After snorkeling, we took a much needed nap and headed out for the Grenadian Friday night tradition, Fish Friday. Fish Friday happens about 22 miles up the coast of the Caribbean Sea in a town called Gouyave. Stefanie and I were hoping to have a little better experience than we did the previous time we were up in Gouyave when we got stuck there for a few hours longer than we would’ve liked and I puked multiple times into the local gutter.
It takes a little over an hour to get to Gouyave during rush hour. Unless you drive like a maniac you don’t go too much faster than 25 miles an hour on average on the island due to the windy narrow roads. The drive up was quite the adventure – though I’d driven in Grenada before, this was my first time driving a car with a steering wheel on the right and I was still getting used to having a lot of car on my left, especially so on our full-size SUV. Also, Grenada doesn’t really bother with putting up guard-rails, which would just make too much sense on a road with scores and scores of tight turns on the side of gigantic cliffs.
But alas, we didn’t die and I got over my fear of driving right through the center of downtown St George’s so it was time for some delicious seafood! Fish Friday is essentially two perpendicular alleys filled with lots of tents of people selling all the local seafood cooked Grenadian style – well done. I made my way straight to the lobsters and we grabbed a bunch of other items to accompany them – fish and shrimp kebabs, egg rolls, fried fish balls, fried fish patties and a fried whole fish to name a few. We ran into a bunch of our friends and got to introduce them to my parents and afterwards we finished off our meal with some excellent homemade nutmeg ice cream! It was a real fun night.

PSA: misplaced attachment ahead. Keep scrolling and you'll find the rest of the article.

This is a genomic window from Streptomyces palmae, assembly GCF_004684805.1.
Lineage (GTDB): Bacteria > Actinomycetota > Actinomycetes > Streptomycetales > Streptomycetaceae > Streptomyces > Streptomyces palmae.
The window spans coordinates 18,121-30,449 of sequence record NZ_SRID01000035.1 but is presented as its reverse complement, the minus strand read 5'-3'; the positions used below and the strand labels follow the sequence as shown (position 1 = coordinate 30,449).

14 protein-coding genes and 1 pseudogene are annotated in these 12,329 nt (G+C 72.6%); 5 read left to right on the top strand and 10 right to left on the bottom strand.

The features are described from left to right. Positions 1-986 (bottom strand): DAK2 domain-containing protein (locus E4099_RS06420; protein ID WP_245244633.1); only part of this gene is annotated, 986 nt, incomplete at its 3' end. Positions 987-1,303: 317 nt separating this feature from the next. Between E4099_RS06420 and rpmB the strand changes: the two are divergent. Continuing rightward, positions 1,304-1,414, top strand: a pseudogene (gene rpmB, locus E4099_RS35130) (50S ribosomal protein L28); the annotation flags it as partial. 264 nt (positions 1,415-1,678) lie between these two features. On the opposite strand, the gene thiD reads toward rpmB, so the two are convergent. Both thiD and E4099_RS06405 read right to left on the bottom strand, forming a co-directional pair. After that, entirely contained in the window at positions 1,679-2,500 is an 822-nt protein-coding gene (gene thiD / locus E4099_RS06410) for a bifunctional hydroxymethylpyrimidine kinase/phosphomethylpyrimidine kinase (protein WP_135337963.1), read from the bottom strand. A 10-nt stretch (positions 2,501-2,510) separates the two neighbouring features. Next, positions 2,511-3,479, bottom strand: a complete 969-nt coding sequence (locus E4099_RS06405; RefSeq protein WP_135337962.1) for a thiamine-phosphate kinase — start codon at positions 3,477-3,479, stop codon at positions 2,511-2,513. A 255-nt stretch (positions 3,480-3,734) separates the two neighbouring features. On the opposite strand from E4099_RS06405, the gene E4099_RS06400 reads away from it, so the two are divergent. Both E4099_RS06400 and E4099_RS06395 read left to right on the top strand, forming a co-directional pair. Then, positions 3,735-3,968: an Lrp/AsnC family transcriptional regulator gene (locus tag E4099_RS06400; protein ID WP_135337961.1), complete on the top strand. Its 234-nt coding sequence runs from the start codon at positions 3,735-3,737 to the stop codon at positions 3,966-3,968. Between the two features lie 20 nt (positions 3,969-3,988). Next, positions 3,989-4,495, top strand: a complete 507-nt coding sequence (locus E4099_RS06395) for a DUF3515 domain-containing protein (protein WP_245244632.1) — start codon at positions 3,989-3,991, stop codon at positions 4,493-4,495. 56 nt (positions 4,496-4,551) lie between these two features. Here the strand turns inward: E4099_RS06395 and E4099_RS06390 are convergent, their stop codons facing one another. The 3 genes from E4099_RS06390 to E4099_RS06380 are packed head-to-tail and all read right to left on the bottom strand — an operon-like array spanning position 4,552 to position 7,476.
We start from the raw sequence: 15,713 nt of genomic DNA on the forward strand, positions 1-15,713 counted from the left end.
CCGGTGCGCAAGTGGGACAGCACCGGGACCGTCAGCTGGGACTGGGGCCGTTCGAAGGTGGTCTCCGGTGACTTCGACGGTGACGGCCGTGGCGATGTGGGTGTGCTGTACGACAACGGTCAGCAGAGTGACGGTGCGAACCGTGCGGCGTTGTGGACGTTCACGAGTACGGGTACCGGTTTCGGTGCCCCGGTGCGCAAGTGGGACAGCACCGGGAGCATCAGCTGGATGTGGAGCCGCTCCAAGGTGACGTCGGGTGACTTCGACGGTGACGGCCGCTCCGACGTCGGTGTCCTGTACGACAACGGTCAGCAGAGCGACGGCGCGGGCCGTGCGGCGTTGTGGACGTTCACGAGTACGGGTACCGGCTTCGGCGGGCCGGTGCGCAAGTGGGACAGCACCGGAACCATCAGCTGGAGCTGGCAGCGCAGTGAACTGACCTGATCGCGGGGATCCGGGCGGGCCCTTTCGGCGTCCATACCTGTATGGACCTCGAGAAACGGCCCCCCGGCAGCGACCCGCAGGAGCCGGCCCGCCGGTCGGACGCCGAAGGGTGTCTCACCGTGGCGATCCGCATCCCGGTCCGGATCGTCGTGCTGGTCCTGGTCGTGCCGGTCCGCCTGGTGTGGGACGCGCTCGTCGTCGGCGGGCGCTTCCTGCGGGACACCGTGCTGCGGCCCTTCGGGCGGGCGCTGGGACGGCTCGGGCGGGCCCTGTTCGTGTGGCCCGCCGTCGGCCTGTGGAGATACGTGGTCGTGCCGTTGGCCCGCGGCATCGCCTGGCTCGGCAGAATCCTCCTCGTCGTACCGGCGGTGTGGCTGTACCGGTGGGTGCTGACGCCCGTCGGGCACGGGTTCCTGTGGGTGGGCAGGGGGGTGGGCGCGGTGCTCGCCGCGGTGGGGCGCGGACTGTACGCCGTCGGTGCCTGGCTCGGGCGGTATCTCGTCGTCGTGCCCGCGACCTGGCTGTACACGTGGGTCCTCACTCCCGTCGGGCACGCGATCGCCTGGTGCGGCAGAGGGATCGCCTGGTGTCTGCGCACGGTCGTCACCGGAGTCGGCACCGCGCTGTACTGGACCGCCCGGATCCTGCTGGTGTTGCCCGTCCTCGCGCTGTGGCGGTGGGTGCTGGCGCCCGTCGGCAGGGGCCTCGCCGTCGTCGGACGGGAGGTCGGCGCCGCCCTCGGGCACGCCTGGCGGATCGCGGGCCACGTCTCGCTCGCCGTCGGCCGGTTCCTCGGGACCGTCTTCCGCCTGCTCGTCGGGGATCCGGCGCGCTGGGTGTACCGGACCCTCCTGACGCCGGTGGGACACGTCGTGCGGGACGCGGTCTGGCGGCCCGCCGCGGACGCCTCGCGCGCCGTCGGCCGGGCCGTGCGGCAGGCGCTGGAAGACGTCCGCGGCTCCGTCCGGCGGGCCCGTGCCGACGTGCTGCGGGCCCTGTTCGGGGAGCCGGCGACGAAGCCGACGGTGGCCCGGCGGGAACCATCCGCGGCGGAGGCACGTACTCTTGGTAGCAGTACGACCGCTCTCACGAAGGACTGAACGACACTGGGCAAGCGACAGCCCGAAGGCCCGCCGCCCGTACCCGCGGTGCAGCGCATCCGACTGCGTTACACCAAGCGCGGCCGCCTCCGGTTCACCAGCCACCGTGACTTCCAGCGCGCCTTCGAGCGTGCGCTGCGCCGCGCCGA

The next morning we rallied and woke up early to take my parents on a reggae bus to downtown Grenada for Saturday morning market. Saturday morning market is a big part of our experience here; a lot of weeks we’re really busy with school and work and don’t get out too much, so Saturday morning market keeps us feeling in touch with local life here.